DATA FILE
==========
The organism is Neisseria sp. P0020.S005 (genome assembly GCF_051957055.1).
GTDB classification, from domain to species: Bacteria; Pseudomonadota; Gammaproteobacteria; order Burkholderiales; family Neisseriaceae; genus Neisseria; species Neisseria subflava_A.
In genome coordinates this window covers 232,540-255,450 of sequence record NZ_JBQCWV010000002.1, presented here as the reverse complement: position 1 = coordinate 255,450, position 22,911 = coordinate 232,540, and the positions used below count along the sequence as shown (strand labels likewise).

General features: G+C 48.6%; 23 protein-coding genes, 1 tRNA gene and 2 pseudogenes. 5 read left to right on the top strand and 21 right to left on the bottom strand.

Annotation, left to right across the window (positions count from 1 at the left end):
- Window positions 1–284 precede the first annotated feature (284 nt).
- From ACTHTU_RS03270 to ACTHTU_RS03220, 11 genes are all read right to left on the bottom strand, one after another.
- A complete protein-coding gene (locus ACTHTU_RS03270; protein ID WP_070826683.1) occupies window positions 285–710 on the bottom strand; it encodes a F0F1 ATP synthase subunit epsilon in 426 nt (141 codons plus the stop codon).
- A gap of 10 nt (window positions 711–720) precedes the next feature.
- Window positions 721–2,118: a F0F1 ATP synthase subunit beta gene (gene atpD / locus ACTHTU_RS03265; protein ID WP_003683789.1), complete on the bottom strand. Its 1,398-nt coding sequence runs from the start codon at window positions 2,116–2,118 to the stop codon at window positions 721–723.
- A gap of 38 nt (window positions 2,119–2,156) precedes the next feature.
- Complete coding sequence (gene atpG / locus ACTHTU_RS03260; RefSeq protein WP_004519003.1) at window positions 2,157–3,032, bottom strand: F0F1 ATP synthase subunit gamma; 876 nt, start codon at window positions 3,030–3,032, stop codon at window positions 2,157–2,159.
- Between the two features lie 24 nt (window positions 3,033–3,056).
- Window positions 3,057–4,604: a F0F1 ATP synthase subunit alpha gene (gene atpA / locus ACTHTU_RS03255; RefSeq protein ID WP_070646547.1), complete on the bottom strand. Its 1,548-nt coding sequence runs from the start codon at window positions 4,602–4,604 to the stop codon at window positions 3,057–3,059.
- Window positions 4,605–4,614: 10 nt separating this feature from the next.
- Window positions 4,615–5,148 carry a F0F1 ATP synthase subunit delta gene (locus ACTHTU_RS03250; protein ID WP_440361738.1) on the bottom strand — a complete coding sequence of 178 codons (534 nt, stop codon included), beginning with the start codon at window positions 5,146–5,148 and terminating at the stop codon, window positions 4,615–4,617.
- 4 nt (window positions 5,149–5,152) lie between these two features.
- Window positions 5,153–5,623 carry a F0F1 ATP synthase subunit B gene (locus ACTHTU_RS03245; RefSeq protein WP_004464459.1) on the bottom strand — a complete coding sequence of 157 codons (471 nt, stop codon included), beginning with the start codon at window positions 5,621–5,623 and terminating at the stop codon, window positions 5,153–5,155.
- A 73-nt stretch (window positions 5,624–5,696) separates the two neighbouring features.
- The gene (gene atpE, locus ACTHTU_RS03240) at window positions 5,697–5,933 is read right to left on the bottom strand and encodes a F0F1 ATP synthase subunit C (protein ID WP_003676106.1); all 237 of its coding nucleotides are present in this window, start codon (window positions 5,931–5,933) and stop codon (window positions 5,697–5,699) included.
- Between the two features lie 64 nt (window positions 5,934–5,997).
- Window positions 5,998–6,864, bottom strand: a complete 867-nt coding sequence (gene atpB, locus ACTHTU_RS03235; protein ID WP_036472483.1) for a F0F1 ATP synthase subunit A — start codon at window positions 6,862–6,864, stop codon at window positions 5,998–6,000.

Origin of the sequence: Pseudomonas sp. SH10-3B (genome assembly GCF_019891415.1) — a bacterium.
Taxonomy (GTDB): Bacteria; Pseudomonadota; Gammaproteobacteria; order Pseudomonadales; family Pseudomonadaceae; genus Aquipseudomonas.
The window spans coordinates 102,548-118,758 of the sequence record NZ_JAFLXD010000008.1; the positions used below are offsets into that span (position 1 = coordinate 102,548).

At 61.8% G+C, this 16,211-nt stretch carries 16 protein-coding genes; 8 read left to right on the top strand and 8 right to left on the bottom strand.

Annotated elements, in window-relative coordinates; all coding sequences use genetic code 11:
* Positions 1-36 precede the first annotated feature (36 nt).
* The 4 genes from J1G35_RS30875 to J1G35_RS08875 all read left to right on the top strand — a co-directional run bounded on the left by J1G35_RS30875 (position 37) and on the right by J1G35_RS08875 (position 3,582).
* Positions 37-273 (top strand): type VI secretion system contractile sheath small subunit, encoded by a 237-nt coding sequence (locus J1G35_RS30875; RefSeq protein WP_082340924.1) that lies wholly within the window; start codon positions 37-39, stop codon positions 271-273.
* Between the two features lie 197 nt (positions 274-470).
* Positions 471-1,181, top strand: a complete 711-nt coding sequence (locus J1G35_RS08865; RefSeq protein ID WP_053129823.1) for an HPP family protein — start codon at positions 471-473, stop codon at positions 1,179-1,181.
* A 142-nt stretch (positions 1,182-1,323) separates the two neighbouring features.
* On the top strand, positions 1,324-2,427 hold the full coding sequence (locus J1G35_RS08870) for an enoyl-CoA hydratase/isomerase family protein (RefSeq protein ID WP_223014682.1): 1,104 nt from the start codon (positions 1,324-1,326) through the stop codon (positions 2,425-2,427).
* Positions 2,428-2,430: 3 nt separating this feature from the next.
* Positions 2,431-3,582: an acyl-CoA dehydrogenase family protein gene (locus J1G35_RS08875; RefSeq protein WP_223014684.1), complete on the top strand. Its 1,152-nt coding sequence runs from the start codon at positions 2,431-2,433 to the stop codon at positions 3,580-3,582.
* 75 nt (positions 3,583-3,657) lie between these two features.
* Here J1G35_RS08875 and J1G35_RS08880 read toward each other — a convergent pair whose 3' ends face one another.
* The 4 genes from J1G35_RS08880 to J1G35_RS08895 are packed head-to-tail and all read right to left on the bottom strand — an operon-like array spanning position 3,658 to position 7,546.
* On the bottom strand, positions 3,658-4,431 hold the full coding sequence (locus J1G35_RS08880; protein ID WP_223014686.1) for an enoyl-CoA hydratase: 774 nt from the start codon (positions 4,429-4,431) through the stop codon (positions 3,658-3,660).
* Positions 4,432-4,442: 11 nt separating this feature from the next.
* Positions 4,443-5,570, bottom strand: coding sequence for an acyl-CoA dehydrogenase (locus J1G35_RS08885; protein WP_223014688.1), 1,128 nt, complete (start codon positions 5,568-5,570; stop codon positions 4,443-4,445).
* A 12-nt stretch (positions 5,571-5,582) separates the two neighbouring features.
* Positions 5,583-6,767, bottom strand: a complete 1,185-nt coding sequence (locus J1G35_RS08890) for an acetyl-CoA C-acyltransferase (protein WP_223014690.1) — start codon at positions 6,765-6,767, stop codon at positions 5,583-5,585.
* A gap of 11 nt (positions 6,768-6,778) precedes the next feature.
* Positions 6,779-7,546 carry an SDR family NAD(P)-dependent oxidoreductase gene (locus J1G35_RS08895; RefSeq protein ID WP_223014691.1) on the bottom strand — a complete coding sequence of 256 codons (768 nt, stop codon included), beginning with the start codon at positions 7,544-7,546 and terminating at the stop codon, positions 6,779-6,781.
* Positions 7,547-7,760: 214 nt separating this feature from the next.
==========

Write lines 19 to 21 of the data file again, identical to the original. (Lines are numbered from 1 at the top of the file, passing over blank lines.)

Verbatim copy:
- A 73-nt stretch (window positions 5,624–5,696) separates the two neighbouring features.
- The gene (gene atpE, locus ACTHTU_RS03240) at window positions 5,697–5,933 is read right to left on the bottom strand and encodes a F0F1 ATP synthase subunit C (protein ID WP_003676106.1); all 237 of its coding nucleotides are present in this window, start codon (window positions 5,931–5,933) and stop codon (window positions 5,697–5,699) included.
- Between the two features lie 64 nt (window positions 5,934–5,997).